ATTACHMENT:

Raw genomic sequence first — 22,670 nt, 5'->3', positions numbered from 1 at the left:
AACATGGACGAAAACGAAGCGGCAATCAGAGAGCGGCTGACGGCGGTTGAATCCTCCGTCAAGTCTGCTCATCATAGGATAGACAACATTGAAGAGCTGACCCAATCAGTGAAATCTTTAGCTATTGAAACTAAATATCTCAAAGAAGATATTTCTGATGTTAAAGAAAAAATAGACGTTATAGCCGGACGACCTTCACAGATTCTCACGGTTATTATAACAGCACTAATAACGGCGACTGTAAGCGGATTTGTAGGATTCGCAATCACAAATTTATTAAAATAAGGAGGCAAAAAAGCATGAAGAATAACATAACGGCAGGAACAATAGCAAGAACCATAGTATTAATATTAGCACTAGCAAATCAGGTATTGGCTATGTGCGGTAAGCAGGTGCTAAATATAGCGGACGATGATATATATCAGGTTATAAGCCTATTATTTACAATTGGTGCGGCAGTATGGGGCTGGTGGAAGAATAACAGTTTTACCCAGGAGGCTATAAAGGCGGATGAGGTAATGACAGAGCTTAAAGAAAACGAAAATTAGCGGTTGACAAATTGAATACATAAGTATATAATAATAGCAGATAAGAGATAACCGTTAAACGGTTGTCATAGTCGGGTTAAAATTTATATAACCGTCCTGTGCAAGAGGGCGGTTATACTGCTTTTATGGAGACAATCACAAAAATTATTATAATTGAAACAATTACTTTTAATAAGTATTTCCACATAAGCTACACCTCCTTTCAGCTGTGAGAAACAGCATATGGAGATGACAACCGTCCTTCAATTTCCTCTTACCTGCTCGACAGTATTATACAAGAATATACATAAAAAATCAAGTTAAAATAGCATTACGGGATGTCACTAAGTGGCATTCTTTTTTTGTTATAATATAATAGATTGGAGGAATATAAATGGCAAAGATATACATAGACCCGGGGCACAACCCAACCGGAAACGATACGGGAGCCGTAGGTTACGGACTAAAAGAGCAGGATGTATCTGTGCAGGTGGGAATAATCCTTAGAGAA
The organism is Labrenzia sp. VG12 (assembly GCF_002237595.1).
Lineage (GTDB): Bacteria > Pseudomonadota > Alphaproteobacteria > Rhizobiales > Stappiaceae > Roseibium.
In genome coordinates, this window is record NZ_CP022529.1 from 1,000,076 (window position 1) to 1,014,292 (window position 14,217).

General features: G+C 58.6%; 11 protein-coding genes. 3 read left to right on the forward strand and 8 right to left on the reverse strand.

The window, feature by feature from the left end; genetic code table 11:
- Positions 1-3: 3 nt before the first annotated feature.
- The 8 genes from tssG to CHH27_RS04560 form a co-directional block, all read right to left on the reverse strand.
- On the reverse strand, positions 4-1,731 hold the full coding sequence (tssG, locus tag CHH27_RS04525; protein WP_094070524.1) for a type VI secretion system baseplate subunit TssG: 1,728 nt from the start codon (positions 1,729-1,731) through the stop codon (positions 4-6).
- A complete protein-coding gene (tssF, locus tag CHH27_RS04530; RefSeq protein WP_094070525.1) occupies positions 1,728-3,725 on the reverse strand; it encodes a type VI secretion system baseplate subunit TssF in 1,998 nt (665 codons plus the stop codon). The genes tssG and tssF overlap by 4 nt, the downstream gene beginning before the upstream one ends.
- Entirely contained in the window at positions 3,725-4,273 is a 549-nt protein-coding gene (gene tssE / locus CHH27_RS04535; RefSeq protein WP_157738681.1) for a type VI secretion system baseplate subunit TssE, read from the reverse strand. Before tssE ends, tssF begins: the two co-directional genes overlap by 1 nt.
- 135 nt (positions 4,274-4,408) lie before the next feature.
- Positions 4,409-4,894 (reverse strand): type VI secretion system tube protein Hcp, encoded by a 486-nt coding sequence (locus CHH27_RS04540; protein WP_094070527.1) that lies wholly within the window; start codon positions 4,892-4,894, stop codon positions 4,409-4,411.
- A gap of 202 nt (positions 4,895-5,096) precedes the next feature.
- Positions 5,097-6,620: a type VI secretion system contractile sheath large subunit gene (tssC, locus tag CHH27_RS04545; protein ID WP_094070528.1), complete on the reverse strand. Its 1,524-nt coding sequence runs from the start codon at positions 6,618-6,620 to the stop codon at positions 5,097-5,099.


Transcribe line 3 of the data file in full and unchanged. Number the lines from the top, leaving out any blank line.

The organism is Labrenzia sp. VG12 (assembly GCF_002237595.1).